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dc.contributor.authorLoveland, Robert Philip
dc.description.abstractThis dissertation comprises three independent essays that use empirical evidence from merger activity in the US banking industry to provide new evidence on merger, auction and market efficiency theories. The first essay examines the valuation effects of FDIC auctions of failed banks and provides new evidence from tests of auction theory. I find that bidder abnormal returns around the announcement date of the purchase of a failed bank are significantly positive. I also find that winning bidders in FDIC auctions do not fall victim to the winner’s curse. Instead, I find some evidence that conditions commonly cited as driving industry fire sales (low levels of industry liquidity combined with industry distress) appear to significantly drive acquirer returns. The second essay uses data from the past 30 years of merger activity in the US banking industry to determine empirically whether shocks to industry fundamentals or stock price misvaluation drive observed merger activity. The study adds to our understanding of merger activity by examining the specific mechanism through which industry changes are translated into an industry-wide merger wave. I show that deregulation in the banking industry led to an increased level and dispersion of risk throughout the industry over time which, in turn, drove increases in both merger activity and aggregate industry stock misvaluation. The third essay examines the effect of market valuation on the loan portfolios and regulatory capital levels of U.S. banks during the financial crisis. I use unique data on bank asset values, gathered from SEC merger documents, to provide a benchmark for asset fair values for a sample of US banks during the financial crisis. Using a sample of banks from 2008 to 2010, I find that bank financial statements consistently underreport the level of impairment in loan portfolios implied by market prices. An examination of failed banks, ex-post, finds significant evidence that distressed assets were not properly accounted for, helping market value insolvent banks to report adequate capital for regulatory purposes. A conservative estimate of the costs of forbearance to the deposit insurance fund in 2009 and 2010 is roughly $15 billion.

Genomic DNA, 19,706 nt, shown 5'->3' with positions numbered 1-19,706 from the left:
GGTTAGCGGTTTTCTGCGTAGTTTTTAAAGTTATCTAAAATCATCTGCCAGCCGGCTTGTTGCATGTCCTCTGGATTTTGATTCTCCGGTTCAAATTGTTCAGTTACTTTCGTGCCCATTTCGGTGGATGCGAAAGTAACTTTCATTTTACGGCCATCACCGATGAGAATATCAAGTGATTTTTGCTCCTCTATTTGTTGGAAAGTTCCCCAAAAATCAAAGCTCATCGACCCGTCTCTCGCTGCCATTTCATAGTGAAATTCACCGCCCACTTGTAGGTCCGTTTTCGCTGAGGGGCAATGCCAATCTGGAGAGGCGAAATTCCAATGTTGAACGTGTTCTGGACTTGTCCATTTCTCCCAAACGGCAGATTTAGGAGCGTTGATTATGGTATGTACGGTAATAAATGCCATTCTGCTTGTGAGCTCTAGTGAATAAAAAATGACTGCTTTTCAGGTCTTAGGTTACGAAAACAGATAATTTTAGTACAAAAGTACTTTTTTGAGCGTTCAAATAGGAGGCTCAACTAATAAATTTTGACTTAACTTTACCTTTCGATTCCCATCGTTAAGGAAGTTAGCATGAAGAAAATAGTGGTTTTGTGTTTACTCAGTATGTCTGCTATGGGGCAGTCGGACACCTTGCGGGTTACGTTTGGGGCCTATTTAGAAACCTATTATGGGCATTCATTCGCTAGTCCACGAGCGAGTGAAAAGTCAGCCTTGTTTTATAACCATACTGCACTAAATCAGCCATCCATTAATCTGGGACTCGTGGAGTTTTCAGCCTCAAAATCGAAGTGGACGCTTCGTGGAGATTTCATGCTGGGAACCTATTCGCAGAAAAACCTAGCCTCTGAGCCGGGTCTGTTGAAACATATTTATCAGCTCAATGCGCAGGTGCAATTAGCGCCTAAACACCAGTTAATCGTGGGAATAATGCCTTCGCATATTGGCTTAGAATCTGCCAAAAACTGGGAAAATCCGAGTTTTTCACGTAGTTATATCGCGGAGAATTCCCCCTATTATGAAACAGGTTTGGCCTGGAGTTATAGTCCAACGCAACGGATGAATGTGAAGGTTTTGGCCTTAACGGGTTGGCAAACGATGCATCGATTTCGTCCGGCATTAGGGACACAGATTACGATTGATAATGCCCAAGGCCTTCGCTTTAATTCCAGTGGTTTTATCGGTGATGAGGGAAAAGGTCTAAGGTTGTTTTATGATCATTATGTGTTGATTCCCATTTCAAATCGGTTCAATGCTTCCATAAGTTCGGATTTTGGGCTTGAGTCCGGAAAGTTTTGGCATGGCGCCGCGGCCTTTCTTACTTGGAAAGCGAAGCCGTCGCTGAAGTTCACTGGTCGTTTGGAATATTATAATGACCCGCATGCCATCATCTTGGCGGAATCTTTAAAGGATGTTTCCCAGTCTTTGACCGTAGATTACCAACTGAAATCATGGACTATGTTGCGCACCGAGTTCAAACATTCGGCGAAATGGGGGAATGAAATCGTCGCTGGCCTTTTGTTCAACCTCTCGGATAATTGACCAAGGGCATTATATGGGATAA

dc.subjectMergers and Acquisitions
dc.subjectAuction Theory
dc.subjectAsset Reallocation
dc.subjectIdiosyncratic Risk
dc.titleEssays on merger theory
dc.title.alternativenew evidence from the U.S. banking industry
dc.description.departmentBanking and Finance
dc.description.majorBusiness Administration
dc.description.advisorHarold Mulherin
dc.description.committeeHarold Mulherin
dc.description.committeeJeffry Netter
dc.description.committeeJie He

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